And when the final few hills were hard and long and got steeper… Judy reminded me that it wasn’t that far to the finish.  Right at the top of a particularly brutal hill at Mile 10… we were immediately rewarded by a wonderful group of cheerleaders!  How fun is that!


And my feet kept going along.  I never felt like I had to walk.  I just kept trudging onward and upward.  Until I could see the finish line… and I sprinted to the end!

Finish Line

Something happens when you train for something – you transform into somebody who can do it.  No matter what ‘it’ is.  You can do it.

I did it; the most unlikely thing.

I ran that whole half marathon.

I crossed that finish line.

Unlikely.  Improbable.


I’m an Athlete

I woke up at 4 am today and I ran.  I ignored the impulse to hit the snooze button.  I pushed through the hard of the warm up and the first mile.  I ran over 3 miles using 3 minute intervals of fast and slow.    I focused on the strength I felt deep in my core.  I pictured myself gliding forward, not lumbering along.  I shook the sweat from my chin, and stole it out of my eyes.  I sang along with the music and marveled at the waking Vermont farmlands.  I could smell the earth, cool and musky.  The vanilla sunlight made the blue sky seem unconvinced.  But I was convinced.

I’m a runner.

I woke up at 4 am today and I swam.  I ignored the impulse to hit the snooze button.  I pushed through the awkward first couple hundred yards while my body got used to the watery world.  I swam hard and fast.  I swam easy and slow.  I focused on keeping myself moving through a channel my body created through the water near its surface.  I pictured my arms anchoring as leverage for my core to sling me forward with each stroke.  I marveled at the steamy fog rising off the pool to mix with the perfect morning air.  I smiled as the sun finally peeked out over the Green Mountains and lit the sparkling clear water of the outdoor pool.  The lush, green world warmed up to the light and the prospect of facing another vibrant summer day.  I was all confidence, too.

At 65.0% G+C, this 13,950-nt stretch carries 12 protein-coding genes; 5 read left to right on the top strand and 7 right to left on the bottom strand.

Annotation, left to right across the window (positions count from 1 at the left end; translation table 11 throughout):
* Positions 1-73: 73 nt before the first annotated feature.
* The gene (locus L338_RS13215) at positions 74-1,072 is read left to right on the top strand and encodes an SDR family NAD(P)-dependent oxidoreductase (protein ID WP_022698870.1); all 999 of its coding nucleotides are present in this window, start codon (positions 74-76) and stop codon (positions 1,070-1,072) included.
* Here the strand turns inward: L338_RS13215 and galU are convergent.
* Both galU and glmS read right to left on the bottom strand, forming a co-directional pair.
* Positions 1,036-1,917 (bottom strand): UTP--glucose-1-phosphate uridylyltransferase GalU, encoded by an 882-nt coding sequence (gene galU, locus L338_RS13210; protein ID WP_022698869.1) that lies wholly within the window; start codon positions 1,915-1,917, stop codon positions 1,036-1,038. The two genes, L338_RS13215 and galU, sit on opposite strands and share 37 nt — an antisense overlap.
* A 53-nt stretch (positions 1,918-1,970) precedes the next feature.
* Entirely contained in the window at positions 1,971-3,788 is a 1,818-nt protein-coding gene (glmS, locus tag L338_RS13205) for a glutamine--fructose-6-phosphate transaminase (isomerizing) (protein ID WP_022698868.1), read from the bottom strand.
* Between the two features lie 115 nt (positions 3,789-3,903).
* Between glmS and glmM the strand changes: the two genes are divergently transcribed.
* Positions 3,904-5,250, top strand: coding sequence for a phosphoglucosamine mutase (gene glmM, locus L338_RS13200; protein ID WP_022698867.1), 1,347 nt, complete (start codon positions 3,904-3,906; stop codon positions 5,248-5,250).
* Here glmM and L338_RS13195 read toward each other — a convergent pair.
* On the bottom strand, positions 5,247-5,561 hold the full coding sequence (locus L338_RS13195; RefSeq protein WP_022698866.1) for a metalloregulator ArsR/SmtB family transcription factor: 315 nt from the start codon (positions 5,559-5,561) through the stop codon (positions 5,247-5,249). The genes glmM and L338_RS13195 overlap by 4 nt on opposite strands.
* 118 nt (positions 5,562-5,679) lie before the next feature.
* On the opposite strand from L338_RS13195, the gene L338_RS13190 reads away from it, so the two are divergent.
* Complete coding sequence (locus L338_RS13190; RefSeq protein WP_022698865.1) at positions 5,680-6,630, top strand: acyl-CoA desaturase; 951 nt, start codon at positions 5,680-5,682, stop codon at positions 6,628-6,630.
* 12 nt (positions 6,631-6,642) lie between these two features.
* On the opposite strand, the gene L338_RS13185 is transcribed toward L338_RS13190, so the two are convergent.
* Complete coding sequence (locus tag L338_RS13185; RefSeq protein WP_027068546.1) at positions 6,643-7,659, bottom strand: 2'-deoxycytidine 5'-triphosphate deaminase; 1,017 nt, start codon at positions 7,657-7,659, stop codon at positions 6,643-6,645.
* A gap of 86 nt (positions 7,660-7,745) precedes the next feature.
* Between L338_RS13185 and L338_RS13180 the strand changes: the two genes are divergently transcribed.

I’m a swimmer.

I woke up at 7 am today and I lifted weights…

I woke up at 6 am today and I took my dog for a walk…

I woke up at 4 am today and I did yoga…

I woke up at 10 am today and I climbed a mountain…

I woke up today.  I got out of bed.

Today, I will leave the world behind. Maybe I will leave my phone behind.  Maybe I will take it with me.  I might rest.  I might try not to rest.  I will push myself.  I will take it easy. I will definitely keep going until I find whatever prize I pursue – my goal, the finish, the top, the end, or my own end.   I will stretch, reach, hope, hurt, smile, laugh, and do what I set out to do.  I will close my eyes and listen.  To everything.  To nothing.  To my mind and my heart and my body.

I’m an athlete.

I didn’t do one great thing once.

I am great every single day.

Simple as Swimming

It was like losing a bee hive from between my ears.

Slipping into the green black water of the lake melted the madness quietly away.  The familiar cadence of my arms moving in circles, pulling me forward, returned.  The voice of correction – reminding my hips to float, reminding my chest to press down, reminding my giant head to work for me and not against me – was soft and sweet like an old friend, not like the taskmaster it had been last summer.

The business and the transition and noise of my life and the decisions and the emotions now slipped away.  I felt strong again.  I felt beautiful again.  I felt certain.  Confident.  Like everything was simple.

The water.  How I missed the water.

How I missed her quiet, serenely solitary silence.

The silence that comes from every cell overloaded with the touch of the Lake.  The cocoon of safety that protected me from the outside world.  The goal that sheltered me from a normal life and provided me with an extraordinary existence.  Learning to fight the enemy in my head and finding there doesn’t have to be an enemy at all.

Me and the water and that brown dog by my side:  simple as swimming.